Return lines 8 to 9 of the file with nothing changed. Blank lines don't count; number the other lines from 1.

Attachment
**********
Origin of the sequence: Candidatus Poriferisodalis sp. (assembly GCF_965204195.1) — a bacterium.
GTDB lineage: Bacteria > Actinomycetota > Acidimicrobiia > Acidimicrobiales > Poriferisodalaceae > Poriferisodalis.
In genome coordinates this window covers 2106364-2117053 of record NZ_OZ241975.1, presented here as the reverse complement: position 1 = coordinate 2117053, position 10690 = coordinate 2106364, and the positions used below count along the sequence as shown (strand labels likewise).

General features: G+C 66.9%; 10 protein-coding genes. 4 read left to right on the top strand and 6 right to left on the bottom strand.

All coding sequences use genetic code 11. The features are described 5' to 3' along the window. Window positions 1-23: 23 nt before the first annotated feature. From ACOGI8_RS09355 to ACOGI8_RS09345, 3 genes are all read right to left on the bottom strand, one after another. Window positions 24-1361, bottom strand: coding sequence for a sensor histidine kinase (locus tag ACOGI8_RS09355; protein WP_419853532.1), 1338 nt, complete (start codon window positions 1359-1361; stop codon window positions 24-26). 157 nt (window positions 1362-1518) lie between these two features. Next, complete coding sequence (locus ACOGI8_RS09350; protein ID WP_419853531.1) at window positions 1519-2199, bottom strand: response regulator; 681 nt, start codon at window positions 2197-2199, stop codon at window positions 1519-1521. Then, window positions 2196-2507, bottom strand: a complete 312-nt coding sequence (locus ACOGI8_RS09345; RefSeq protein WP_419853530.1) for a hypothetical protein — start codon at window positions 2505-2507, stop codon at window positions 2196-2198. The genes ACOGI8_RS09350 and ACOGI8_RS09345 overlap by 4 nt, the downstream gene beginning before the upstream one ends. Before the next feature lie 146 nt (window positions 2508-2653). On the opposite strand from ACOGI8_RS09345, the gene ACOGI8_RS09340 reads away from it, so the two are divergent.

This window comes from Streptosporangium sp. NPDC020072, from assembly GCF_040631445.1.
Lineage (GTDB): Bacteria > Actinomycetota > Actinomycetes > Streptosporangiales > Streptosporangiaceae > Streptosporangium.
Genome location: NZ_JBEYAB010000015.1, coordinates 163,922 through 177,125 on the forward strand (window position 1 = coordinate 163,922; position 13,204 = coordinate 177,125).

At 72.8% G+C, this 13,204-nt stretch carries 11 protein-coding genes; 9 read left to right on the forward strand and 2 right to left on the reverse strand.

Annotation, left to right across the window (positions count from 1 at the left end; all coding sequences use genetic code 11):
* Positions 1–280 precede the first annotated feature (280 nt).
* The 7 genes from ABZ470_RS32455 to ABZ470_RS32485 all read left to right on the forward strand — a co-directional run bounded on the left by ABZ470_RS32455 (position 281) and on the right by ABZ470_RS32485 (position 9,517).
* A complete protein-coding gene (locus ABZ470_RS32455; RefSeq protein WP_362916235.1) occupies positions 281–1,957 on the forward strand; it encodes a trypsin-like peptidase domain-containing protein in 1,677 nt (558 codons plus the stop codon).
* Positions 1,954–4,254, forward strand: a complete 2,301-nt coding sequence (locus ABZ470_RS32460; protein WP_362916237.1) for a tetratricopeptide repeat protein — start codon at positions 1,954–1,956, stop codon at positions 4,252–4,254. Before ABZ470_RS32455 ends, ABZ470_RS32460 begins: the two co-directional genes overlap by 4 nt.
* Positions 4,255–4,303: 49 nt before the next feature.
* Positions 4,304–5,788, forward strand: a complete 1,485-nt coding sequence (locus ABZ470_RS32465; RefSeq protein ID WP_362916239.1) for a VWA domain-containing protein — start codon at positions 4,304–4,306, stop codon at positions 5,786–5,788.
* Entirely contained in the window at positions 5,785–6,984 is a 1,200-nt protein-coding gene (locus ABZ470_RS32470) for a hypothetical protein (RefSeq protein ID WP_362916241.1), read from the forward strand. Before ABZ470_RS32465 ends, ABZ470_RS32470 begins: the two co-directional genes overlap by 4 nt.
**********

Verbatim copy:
Genome location: NZ_JBEYAB010000015.1, coordinates 163,922 through 177,125 on the forward strand (window position 1 = coordinate 163,922; position 13,204 = coordinate 177,125).

At 72.8% G+C, this 13,204-nt stretch carries 11 protein-coding genes; 9 read left to right on the forward strand and 2 right to left on the reverse strand.